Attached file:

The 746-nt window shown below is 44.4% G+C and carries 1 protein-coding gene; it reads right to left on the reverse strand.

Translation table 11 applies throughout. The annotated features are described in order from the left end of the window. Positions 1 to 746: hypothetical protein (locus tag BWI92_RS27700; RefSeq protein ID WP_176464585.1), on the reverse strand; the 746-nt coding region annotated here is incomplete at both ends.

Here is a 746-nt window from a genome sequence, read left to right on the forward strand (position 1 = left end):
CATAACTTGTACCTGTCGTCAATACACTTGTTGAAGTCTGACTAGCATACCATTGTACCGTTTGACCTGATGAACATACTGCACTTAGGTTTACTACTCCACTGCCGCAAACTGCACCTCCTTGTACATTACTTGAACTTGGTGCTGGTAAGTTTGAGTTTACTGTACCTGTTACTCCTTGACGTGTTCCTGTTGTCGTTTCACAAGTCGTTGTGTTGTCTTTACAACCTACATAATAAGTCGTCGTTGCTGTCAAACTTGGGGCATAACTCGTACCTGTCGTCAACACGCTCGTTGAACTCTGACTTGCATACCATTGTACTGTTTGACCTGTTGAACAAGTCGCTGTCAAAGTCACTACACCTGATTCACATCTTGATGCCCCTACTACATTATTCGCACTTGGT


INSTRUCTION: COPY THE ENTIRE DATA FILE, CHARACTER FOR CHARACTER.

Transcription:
The 746-nt window shown below is 44.4% G+C and carries 1 protein-coding gene; it reads right to left on the reverse strand.

Translation table 11 applies throughout. The annotated features are described in order from the left end of the window. Positions 1 to 746: hypothetical protein (locus tag BWI92_RS27700; RefSeq protein ID WP_176464585.1), on the reverse strand; the 746-nt coding region annotated here is incomplete at both ends.

Here is a 746-nt window from a genome sequence, read left to right on the forward strand (position 1 = left end):
CATAACTTGTACCTGTCGTCAATACACTTGTTGAAGTCTGACTAGCATACCATTGTACCGTTTGACCTGATGAACATACTGCACTTAGGTTTACTACTCCACTGCCGCAAACTGCACCTCCTTGTACATTACTTGAACTTGGTGCTGGTAAGTTTGAGTTTACTGTACCTGTTACTCCTTGACGTGTTCCTGTTGTCGTTTCACAAGTCGTTGTGTTGTCTTTACAACCTACATAATAAGTCGTCGTTGCTGTCAAACTTGGGGCATAACTCGTACCTGTCGTCAACACGCTCGTTGAACTCTGACTTGCATACCATTGTACTGTTTGACCTGTTGAACAAGTCGCTGTCAAAGTCACTACACCTGATTCACATCTTGATGCCCCTACTACATTATTCGCACTTGGT